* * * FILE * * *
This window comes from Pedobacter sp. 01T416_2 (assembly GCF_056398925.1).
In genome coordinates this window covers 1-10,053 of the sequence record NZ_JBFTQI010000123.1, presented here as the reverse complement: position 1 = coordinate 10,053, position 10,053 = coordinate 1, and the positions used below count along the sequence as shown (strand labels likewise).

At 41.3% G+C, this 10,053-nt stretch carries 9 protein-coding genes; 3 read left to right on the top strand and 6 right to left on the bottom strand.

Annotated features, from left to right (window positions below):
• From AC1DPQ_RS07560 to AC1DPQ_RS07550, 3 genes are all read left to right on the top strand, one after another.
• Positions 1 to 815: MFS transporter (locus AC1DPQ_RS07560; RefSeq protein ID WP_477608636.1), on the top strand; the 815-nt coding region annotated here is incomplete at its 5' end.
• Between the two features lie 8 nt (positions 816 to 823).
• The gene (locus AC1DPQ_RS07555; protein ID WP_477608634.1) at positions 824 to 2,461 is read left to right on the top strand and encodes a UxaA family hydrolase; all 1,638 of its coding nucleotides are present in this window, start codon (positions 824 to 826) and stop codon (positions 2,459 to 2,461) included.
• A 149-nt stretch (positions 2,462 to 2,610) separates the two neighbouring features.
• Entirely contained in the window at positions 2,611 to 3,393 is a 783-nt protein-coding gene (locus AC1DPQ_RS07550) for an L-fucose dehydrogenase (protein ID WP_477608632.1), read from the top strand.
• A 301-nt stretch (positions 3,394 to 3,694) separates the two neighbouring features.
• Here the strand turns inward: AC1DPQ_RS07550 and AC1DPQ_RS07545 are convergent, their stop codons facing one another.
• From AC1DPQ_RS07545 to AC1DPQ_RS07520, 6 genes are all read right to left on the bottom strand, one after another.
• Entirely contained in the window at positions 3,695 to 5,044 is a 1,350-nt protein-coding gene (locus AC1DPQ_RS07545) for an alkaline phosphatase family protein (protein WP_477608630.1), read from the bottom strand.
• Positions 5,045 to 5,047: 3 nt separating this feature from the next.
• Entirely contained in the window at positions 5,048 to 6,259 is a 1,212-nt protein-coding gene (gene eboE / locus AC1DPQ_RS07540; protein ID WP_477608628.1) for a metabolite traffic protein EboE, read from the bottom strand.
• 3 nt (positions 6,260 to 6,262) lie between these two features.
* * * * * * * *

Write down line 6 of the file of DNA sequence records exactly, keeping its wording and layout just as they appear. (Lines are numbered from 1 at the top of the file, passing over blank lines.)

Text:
• Positions 1 to 815: MFS transporter (locus AC1DPQ_RS07560; RefSeq protein ID WP_477608636.1), on the top strand; the 815-nt coding region annotated here is incomplete at its 5' end.